Touring is a major source of profits for today’s successful recording artists, and they spend considerable sums on venues and staging to bring music to their fans. But the list of things that can go wrong before and during a tour is almost endless.
That’s why artists, tour companies, and record labels purchase various forms of insurance to mitigate risk from postponements or cancellations. However, as we know from representing Grammy award-winning artists in tour insurance disputes, losses to the tune of millions of dollars can result if proper insurance is not obtained or coverage disputes are not handled appropriately. One such risk, and the focus of this article, is artist illness.
Major artists’ tours are often long, spanning many months and continents. Given the length of time and amount of travel involved, artists can become sick or injured over the course of a tour, potentially leading to cancellations of both individual shows and entire tour legs. When this happens, the policyholder will look to his or her insurer for coverage, and the insurer will look at both the terms of the policy and what was disclosed about the artist when the policyholder applied for the policy.
Even when a policyholder and insurer agree on the cause of cancellation—such as when the artist suffers a back injury or laryngitis—they may nonetheless disagree about whether that cause is covered. The argument could be as fundamental as whether the policy applies at all, such as how insurers often dispute whether a loss was caused by a covered “peril” within the scope of the policy’s definitions. When illness is the cause, the contents of the policy application also often come into play. Insurers typically require policyholders to disclose known risks when applying for insurance, and will deny or dispute coverage for a loss that they argue was based on information improperly withheld. For example, insurers might focus on the artist’s medical forms provided through the underwriting process in an attempt to link the reason for the cancellation with a pre-existing condition that was not previously disclosed. This process can be invasive, time consuming, and costly.
This was the case when Nickelback was forced to cancel part of their 2015 No Fixed Address tour due to polyps discovered on their lead singer’s throat. The band’s insurers denied coverage for the costs associated with cancellation, asserting that Nickelback had submitted false medical statements. The insurers also filed a lawsuit to rescind coverage based on the alleged false submission.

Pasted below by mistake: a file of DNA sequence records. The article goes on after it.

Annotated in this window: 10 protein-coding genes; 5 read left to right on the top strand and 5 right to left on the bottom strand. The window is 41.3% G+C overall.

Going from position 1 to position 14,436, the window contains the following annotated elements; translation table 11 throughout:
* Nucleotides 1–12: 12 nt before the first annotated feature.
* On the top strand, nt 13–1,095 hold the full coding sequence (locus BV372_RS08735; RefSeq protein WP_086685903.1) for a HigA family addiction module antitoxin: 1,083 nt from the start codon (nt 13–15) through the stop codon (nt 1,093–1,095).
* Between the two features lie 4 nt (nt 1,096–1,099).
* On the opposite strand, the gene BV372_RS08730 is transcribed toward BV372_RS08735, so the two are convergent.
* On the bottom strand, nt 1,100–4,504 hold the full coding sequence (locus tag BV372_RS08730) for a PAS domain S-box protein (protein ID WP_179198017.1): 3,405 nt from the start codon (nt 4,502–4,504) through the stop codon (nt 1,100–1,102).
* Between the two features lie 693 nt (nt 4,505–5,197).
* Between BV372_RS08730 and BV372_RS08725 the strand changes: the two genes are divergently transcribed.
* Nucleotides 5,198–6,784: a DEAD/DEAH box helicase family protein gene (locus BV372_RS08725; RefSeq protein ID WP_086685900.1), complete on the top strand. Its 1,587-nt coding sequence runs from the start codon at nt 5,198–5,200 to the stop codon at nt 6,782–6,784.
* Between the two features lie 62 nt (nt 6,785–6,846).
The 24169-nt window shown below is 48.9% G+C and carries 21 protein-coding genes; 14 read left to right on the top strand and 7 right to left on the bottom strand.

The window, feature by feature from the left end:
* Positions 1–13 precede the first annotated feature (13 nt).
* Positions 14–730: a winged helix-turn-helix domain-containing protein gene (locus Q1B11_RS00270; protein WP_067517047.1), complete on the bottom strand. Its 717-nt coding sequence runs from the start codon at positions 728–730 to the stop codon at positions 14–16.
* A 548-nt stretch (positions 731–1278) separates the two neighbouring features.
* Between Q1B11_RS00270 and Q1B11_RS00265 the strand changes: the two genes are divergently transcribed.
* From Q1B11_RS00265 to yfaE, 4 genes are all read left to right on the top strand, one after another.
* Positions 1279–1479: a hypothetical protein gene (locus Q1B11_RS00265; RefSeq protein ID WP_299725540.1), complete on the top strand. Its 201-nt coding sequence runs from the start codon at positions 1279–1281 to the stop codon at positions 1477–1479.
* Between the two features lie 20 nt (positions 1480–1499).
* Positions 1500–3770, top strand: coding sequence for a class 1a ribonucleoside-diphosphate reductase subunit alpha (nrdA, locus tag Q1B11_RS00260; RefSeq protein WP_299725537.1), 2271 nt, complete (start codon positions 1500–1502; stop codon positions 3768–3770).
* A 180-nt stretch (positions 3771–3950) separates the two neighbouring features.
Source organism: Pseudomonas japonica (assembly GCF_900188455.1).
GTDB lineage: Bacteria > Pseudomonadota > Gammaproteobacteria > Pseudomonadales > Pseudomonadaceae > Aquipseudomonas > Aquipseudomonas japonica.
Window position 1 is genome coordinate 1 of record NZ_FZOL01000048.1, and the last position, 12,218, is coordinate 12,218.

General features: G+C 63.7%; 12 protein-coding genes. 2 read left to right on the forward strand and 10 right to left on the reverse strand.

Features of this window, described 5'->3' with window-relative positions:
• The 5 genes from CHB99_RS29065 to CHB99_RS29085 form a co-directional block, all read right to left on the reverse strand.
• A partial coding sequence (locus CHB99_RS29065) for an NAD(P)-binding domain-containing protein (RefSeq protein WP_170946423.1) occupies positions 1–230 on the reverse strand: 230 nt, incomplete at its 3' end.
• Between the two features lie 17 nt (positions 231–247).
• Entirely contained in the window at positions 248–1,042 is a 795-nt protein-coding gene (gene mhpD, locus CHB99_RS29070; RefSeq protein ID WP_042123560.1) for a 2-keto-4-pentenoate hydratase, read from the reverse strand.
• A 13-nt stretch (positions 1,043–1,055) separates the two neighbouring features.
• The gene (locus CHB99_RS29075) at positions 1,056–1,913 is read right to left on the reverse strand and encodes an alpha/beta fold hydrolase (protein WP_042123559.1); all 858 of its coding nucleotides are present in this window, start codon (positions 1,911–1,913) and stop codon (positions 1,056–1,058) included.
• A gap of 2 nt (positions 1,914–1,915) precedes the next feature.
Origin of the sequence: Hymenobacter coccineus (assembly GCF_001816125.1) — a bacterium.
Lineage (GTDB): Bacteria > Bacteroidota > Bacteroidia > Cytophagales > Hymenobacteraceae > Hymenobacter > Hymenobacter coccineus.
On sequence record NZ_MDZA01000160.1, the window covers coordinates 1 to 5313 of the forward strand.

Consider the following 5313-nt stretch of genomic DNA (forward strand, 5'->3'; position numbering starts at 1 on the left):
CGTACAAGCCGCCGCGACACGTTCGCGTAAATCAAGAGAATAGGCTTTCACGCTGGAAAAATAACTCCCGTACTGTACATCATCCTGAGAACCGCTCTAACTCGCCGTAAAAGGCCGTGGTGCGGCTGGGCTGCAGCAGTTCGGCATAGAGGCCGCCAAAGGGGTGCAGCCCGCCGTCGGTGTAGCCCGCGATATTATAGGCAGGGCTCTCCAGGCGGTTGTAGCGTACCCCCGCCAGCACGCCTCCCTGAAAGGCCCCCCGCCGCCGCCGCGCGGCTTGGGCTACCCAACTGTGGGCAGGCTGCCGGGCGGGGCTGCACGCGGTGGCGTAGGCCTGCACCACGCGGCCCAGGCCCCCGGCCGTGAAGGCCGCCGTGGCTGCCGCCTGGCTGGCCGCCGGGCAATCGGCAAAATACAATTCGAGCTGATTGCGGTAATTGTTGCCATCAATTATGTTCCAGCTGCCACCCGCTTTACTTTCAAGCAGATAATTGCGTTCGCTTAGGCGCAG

However, whether something was disclosed is not the end of the story—under most states’ law the insurer must have relied on the omission of a material fact to escape coverage based on a failure to disclose. See, e.g., Royal Indem. Co. v. Kaiser Aluminum & Chem. Corp., 516 F.2d 1067, 1070 (9th Cir. 1975) (holding that under California law, an insurer must prove reasonable reliance on a misrepresentation of material fact to rescind an insurance contract); Am. States Inc. Co. v. Ehrlich, 701 P.2d 676, 680 (Kan. 1985) (requiring the policyholder to have made an untrue statement of fact and the insurer to have justifiably relied on the misrepresentation for coverage to be barred).
In the Nickelback case, during the course of coverage litigation the insurers’ lead underwriter admitted that the insurers did not actually rely upon any of the medical information submitted before issuing the policy and setting its premiums. Instead, the insurers had a business practice of not relying upon such information in order to stay competitive with other insurers in the tour insurance market. The case settled shortly before trial. This goes to show that it is important for a policyholder to understand the role these medical information actually played in the underwriting process, and that insurer assertions that might seem to be accurate on their face must be carefully scrutinized and tested before a policyholder surrenders valuable coverage.
In other instances, the policyholder and insurer might disagree on the cause of cancellation. In that case, the first issue of dispute typically will be what caused the tour to be cancelled, because policies only apply to designated causes of loss. Such a dispute could again center on the coverage grant of the policy (such as whether loss was caused by a “peril”), or the insurers may argue that cancellation was caused by something excluded under the policy.